Illustration 13: The Modified Data Region

Next, we will modify grouping within the Matrix data region.

25.  Click a point within the Matrix data region, to give it the focus, and to cause its gray handles to appear.

26.  Right-click the upper left-hand corner of the Matrix data region (the gray square).

The gray column and row bars disappear, as a light, patterned outline forms around the Matrix data region, and the context menu appears.

27.  Select Properties from the context menu, as depicted in Illustration 14.


Illustration 14: Select Properties from the Context Menu ...

The Matrix Properties dialog appears, defaulted to the General tab.

28.  Click the Groups tab.

29.  In the Columns section of the Groups tab (in the lower half of the tab), select the middle group, named matrix1_Sales_Territory_Group.

30.  Click the Edit button, as shown in Illustration 15.


Illustration 15: Editing the Matrix1_Sales_Territory_Group Column Group ...

The Grouping and Sorting Properties dialog appears, defaulted to its General tab.

31.  Atop the General tab, change the existing Name to the following:

matrix1_Sales_Territory_Country

32.  Click the row containing the Expression value (currently the expression is “Fields!Sales_Territory_Group.Value”), within the Group on list, to enable the selector.

33.  Select =Fields!Sales_Territory_Country.Value within the selector, as depicted in Illustration 16.


Illustration 16: Replacing the Existing Group Expression ...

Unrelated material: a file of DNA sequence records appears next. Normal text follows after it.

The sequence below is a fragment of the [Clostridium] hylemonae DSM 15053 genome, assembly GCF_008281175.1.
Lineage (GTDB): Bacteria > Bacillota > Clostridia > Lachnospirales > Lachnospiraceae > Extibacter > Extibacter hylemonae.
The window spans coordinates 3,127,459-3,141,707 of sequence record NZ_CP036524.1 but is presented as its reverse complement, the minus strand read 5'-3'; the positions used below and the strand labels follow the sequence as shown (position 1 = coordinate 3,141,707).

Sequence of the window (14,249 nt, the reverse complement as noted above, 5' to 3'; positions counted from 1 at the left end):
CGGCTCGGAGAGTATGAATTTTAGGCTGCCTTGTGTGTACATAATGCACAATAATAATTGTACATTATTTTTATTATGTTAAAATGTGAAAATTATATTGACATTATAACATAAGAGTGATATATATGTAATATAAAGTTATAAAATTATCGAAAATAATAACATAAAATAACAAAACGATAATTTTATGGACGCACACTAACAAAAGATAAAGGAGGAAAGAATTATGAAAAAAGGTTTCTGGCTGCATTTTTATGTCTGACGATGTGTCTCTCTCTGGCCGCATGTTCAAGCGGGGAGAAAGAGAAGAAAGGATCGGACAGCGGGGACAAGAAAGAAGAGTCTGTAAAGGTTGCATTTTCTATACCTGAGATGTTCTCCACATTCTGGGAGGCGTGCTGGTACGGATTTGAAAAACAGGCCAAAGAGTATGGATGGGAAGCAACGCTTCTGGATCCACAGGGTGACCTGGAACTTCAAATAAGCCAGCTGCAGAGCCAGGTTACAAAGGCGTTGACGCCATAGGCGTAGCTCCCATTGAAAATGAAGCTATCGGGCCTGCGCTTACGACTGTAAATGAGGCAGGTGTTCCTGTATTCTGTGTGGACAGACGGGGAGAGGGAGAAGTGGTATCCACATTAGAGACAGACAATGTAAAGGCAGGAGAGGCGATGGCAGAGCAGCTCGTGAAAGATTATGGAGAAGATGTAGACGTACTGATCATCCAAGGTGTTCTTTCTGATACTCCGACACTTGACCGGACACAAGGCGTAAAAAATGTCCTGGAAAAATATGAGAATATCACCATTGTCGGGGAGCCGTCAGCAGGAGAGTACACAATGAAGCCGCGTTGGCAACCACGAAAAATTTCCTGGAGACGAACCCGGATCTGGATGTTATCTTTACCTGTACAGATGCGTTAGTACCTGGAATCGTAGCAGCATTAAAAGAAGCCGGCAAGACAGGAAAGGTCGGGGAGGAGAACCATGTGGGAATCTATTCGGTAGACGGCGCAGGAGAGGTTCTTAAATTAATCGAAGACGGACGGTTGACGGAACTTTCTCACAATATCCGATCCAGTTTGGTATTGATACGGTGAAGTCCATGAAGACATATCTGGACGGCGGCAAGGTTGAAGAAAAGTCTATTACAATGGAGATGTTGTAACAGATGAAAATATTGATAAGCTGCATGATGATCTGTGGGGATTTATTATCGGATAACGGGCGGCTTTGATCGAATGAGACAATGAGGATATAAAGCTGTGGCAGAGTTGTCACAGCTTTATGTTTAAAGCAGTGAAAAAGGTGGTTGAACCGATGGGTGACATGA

34.  Click OK, to accept our modifications, and to close the Grouping and Sorting Properties dialog.

35.  Click OK on the Groups tab, to close the Matrix Properties dialog.

36.  Once again on the Layout tab, within the Matrix data region, right-click the textbox appearing above the Internet Sales column heading (it currently contains the expression “=Fields!Sales_Territory_Group.Value”).

37.  Select Properties on the context menu that appears, as shown in Illustration 17.


Illustration 17: Modifying Properties for the Column Value ...

38.  On the Textbox Properties dialog that next appears (defaulted to the General tab), change the existing Name to the following:

Sales_Territory_Country

39.  Within the Value selector, modify the existing expression to the following:

=Fields!Sales_Territory_Country.Value.

Our modifications within the Textbox Properties dialog – General tab, appear as depicted in Illustration 18.


Illustration 18: Our Modifications within the Textbox Properties Dialog – General Tab

40.  Click OK to accept our modifications, and to close the Textbox Properties dialog.

We will execute the report, at this point, to ascertain that our modifications are complete, and that we have a working report for the practice session that follows.

41.  Click the Preview tab.

The Report is being generated message briefly appears, and then the report displays. The modified report appears as shown in Illustration 19.